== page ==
Threat hanging over this: great power conflict. NATO countries know that whatever the outcome, Russia will now have expertise in AWS. China is a main producer of cheap civil drones, which Ukraine has proven can be easily weaponized. PLA has been discussing ‘MultiDomain Precision Warfare’ utilizing big data and AI.

Who has the upper hand? According to Center for Security and Emerging Technology at Georgetown University, US and China have about equal attention to AI applications. There were fears that China had the advantage to its lax respect for intellectual property but now America has pulled ahead in cutting-edge machine-learning models due to its recent chip restrictions and China faces ‘significant headwinds… in military AI.’

Summing up…

AI may fundamentally change the nature of war but contrary to impressions, it is not yet widespread in practice. There has been a lot of innovation and development of infrastructure but for example, the Pentagon spends less than 1% of its budget on software. ‘Stakes are high, we have to move quickly and safely’ says an official.

Meanwhile, StormCloud is continually improving but moves slowly due to internal politics [‘twas ever thus] and red tape around accreditation of tech. Funding for second iteration is ‘paltry’ £10 m. According to an officer, ‘If we were in Ukraine or genuinely worried about going to war any time soon, we’d have spent £100 m-plus and had it deployed in weeks or months.’

[Editorial note again: for some years I’ve been the editor/proofreader for a recognised expert in human-AI teaming (I can’t say who – commercial and intellectual property and so on) and they’ve raised many of these issues in their papers for journal publication in a civilian context – aircraft cockpits, self-driving vehicles etc. The recurring theme is explainability and trust of the AI as a team member.]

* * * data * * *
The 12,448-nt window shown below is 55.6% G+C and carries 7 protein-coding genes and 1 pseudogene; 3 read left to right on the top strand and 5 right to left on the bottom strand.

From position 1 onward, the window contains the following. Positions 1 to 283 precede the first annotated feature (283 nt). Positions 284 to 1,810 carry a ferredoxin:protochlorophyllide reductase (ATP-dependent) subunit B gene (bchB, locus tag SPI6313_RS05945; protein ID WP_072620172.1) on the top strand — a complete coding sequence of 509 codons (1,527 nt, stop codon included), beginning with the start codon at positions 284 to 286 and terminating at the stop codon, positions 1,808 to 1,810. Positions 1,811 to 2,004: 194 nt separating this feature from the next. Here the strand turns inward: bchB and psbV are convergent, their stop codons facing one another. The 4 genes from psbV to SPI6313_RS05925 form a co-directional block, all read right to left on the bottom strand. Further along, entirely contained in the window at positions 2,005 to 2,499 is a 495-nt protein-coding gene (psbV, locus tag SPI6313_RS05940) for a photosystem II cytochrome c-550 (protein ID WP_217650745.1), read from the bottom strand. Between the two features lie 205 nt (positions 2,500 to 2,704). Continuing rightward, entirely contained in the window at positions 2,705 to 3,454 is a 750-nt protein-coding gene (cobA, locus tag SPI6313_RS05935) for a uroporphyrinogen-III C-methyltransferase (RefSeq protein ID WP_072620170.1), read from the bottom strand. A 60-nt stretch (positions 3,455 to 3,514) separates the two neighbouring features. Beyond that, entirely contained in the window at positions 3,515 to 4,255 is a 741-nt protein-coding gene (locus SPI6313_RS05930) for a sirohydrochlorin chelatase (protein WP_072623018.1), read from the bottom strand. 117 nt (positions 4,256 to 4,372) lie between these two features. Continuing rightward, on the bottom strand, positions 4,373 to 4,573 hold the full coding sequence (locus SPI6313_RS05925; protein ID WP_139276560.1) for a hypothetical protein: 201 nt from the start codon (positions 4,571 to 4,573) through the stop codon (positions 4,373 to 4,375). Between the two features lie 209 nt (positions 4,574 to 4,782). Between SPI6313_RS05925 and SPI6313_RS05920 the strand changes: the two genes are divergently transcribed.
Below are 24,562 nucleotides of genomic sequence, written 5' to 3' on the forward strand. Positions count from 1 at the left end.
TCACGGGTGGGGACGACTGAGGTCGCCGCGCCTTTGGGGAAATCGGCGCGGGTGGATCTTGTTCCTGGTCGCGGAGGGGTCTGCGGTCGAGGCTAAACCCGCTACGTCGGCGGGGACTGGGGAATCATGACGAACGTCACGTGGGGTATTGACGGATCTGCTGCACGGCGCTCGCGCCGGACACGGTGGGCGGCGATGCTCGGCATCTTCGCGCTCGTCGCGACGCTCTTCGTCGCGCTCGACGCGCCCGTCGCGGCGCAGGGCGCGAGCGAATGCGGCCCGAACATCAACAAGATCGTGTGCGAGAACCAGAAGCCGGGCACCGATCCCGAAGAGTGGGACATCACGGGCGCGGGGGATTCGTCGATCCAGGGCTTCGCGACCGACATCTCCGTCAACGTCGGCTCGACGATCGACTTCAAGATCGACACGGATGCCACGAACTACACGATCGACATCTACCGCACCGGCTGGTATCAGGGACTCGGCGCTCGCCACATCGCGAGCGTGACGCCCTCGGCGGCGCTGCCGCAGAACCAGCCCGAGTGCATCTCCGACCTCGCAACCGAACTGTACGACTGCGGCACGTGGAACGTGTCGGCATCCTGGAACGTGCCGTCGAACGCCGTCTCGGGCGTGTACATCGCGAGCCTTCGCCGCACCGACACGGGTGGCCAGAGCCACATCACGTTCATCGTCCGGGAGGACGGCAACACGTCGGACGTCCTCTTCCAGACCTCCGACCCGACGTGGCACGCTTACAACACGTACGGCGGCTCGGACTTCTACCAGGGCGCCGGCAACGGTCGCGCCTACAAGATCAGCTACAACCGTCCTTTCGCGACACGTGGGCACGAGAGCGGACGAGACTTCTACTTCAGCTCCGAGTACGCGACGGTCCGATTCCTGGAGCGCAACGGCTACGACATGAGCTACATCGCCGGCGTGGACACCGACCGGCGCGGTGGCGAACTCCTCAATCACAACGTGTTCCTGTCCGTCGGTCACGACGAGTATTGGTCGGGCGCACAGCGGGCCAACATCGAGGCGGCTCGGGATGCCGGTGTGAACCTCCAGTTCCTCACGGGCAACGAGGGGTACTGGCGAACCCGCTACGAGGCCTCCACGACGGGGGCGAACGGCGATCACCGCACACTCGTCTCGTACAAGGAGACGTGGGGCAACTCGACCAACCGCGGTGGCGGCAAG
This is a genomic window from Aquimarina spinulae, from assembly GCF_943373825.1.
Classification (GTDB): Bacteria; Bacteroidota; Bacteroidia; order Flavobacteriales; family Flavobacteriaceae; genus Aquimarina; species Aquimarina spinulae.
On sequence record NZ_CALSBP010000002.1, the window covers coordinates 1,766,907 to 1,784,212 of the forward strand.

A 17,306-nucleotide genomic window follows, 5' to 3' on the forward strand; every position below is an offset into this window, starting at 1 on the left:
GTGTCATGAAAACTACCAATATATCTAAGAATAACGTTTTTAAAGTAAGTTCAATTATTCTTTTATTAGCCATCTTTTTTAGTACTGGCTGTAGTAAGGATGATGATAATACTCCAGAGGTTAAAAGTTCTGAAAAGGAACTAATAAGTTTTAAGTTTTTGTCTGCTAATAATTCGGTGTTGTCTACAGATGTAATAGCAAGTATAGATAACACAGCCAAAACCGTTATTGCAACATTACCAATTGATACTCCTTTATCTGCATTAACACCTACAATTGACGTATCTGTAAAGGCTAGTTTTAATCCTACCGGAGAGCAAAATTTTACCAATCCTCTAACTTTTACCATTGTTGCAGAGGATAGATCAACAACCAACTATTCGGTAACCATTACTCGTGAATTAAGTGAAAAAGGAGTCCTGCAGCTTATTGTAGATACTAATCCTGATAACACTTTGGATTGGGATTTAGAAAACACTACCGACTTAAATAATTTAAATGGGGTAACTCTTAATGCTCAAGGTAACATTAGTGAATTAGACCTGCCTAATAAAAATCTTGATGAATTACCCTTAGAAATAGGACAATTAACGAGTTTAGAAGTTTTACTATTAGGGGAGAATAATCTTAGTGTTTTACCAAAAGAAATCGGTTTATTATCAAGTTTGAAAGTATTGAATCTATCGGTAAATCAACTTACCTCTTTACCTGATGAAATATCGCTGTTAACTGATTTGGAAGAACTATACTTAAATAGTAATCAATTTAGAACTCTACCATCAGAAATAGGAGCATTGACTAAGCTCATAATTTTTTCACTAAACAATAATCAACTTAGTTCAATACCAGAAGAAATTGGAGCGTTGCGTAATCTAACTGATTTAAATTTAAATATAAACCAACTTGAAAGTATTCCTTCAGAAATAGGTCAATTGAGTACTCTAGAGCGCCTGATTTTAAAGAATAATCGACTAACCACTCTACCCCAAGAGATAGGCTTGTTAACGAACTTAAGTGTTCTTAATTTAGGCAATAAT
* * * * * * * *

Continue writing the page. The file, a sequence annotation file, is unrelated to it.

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In a recent Doctor Who episode, a social media AI decided that it hated its subscribers for being shallow imbeciles and started killing them. In alphabetical order.
 
By the way, if you're still not having trouble sleeping, I just finished reading Nuclear War: A Scenario by Annie Jacobsen and highly recommend it. Among other things, it looks in detail at the decision-making processes and chains of command/succession involved. It highlights the vulnerability of these chains to both error and disruption in times of crisis when the clock is speeding.

Dr Strangelove and Fail Safe are still as relevant as ever. Perhaps even more so when AI is in the loop.

From my summary of the briefing in The Economist above:

Even talk of using AI in nuclear decision-making. Soviet ‘Dead Hand’ system (think Dr Strangelove’s ‘Doomsday machine’) is reportedly still in use and upgraded to include AI. Very secret and little released, but high on the agenda for talks last year between Biden and Xi.
 
Wouldn't you like to know what your opposing commander is thinking?

Quandary likely to worsen. AI begets more AI. If one side uses it, the other will too. Already the case with air defence. Furthermore, AI will undertake more ‘less mathematical’ tasks, such as predicting opponents’ emotional state (morale, willingness to fight).

It's not unlikely that intelligence agency will construct AI models of specific figures and agencies. What would Putin do? Let's ask Putinbot. I'm not suggesting that this would be a good idea; I'm suggesting that this would be an attractive idea.